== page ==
Apr 9, 2012, 9:15 AM EDT
Michigan State coach Tom Izzo answered bluntly when William C. Rhoden of the New York Times asked him if race played a factor the perception of highly talented, predominantly black college basketball teams. By extension, that would include national champion Kentucky.
“I want to answer that as honestly as I can,” Izzo said. “I think it would be different. I hate to say that. It’s sad for me to say, but it’s probably the truth.”
After winning a national title at Kentucky, John Calipari has five players, including national Player of the Year Anthony Davis, on track to enter the NBA draft, shed their amateur status, and begin to make money off of their talents as a professional.
For all the criticism that Calipari has faced in his tenure as a college coach, it is undeniable, especially at Kentucky, that he has helped players launch lucrative basketball careers, a path which gives them an opportunity to better themselves and create financial stability for themselves and their families.
One of the attributes that makes Calipari so successful at the college level, aside from the sincere caring he has for his players and their futures (which any coach worth his salt should have, anyway) is the recognition of one fact:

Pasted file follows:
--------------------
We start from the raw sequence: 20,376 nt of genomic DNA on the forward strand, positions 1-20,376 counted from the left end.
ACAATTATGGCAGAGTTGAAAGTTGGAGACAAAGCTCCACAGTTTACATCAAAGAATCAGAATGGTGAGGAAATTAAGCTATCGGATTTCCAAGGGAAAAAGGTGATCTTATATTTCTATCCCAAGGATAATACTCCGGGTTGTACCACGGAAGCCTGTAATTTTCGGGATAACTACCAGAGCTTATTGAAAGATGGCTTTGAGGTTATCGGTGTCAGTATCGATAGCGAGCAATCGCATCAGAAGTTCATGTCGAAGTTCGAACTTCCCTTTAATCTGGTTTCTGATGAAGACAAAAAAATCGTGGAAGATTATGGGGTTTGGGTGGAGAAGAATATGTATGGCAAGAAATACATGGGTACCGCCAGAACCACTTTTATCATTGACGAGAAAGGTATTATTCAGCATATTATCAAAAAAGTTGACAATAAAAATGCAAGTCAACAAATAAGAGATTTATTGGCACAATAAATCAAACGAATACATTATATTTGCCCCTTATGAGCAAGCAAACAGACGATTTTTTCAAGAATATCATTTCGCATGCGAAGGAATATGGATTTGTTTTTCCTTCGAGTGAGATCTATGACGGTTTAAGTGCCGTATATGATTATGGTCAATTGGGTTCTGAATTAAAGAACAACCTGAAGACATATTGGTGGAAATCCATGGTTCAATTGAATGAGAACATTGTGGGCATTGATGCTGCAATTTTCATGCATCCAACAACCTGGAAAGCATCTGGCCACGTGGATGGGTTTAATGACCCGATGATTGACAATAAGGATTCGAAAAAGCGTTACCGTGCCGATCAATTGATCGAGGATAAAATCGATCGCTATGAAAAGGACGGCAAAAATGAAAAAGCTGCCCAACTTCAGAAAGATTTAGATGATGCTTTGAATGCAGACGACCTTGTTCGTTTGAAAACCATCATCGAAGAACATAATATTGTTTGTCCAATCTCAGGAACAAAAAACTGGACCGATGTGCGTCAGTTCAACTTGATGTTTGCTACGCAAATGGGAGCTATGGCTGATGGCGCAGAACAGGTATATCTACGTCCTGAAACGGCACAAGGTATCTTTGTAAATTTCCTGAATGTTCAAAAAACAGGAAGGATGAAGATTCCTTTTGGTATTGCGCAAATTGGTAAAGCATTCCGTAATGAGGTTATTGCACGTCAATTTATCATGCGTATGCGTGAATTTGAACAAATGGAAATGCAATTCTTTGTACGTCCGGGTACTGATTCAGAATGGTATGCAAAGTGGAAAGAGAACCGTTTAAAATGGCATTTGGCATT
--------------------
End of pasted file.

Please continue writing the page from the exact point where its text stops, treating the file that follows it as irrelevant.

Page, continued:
Not every career is made in a classroom.
For high-major players, many of whom come from humble beginnings in working class households, college is an apprenticeship program, a stop along the way to a professional career (and a highly beneficial one, at that).
Why can’t the college experience be viewed that way?
Cramming a star athlete into a science laboratory and forcing him to play with pipettes and flasks for four years can do just as much good as forcing a future technological entrepreneur, someone with the potential of Steve Jobs or Bills Gates, to study geology without end.
There is no negative connotation here, no implication that athletes somehow possess less intelligence than any other college student, as the NCAA’s ‘dumb jocks’ campaign so counterproductively planted into the minds of fans.
The argument is about harnessing the type of intelligence that a certain student has and helping that person utilize it to make a living. While others may succeed with a calculator or paintbrush, Anthony Davis is one of the most kinesthetically intelligent students in the country.
And believe me, he is on track to make a lot more money off of that intelligence than most. With good financial planning, he could be set for life.
If there were colleges and universities that prided themselves on churning out star artists and business professionals after one or two years, leading them into high-paying jobs and giving them opportunities to succeed, would we have the same outrage as we see with these Kentucky underclassmen possibly entering the NBA draft?
For the players at the very top like these players in Calipari’s program, they have an economic opportunity that has not been afforded to many others in the general population.
It makes for great debate to take the intellectual “high road” and say that players should stay four years, graduate with a degree, and have a fall-back plan.